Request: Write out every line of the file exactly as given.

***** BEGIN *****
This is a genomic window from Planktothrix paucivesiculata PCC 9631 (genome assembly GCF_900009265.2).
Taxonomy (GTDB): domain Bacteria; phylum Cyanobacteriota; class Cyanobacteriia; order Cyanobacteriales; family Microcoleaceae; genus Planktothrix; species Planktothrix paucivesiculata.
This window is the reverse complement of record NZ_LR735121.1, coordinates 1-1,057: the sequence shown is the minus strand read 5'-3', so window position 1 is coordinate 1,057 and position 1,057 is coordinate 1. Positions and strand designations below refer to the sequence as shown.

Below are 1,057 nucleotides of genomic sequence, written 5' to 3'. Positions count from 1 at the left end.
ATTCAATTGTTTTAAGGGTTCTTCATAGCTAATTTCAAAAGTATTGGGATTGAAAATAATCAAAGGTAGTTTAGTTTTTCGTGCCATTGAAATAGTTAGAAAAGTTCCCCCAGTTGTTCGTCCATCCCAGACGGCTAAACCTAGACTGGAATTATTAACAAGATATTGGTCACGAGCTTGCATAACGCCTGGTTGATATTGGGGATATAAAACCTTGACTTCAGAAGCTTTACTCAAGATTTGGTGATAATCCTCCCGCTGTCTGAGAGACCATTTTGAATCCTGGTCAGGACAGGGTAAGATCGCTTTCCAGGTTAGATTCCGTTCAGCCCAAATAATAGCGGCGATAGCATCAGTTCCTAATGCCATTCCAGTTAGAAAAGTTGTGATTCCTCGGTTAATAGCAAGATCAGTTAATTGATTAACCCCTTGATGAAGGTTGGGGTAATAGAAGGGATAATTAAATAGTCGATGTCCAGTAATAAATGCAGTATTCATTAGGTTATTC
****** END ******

This is a genomic window from Planktothrix paucivesiculata PCC 9631 (genome assembly GCF_900009265.2).
Taxonomy (GTDB): domain Bacteria; phylum Cyanobacteriota; class Cyanobacteriia; order Cyanobacteriales; family Microcoleaceae; genus Planktothrix; species Planktothrix paucivesiculata.
This window is the reverse complement of record NZ_LR735121.1, coordinates 1-1,057: the sequence shown is the minus strand read 5'-3', so window position 1 is coordinate 1,057 and position 1,057 is coordinate 1. Positions and strand designations below refer to the sequence as shown.

Below are 1,057 nucleotides of genomic sequence, written 5' to 3'. Positions count from 1 at the left end.
ATTCAATTGTTTTAAGGGTTCTTCATAGCTAATTTCAAAAGTATTGGGATTGAAAATAATCAAAGGTAGTTTAGTTTTTCGTGCCATTGAAATAGTTAGAAAAGTTCCCCCAGTTGTTCGTCCATCCCAGACGGCTAAACCTAGACTGGAATTATTAACAAGATATTGGTCACGAGCTTGCATAACGCCTGGTTGATATTGGGGATATAAAACCTTGACTTCAGAAGCTTTACTCAAGATTTGGTGATAATCCTCCCGCTGTCTGAGAGACCATTTTGAATCCTGGTCAGGACAGGGTAAGATCGCTTTCCAGGTTAGATTCCGTTCAGCCCAAATAATAGCGGCGATAGCATCAGTTCCTAATGCCATTCCAGTTAGAAAAGTTGTGATTCCTCGGTTAATAGCAAGATCAGTTAATTGATTAACCCCTTGATGAAGGTTGGGGTAATAGAAGGGATAATTAAATAGTCGATGTCCAGTAATAAATGCAGTATTCATTAGGTTATTC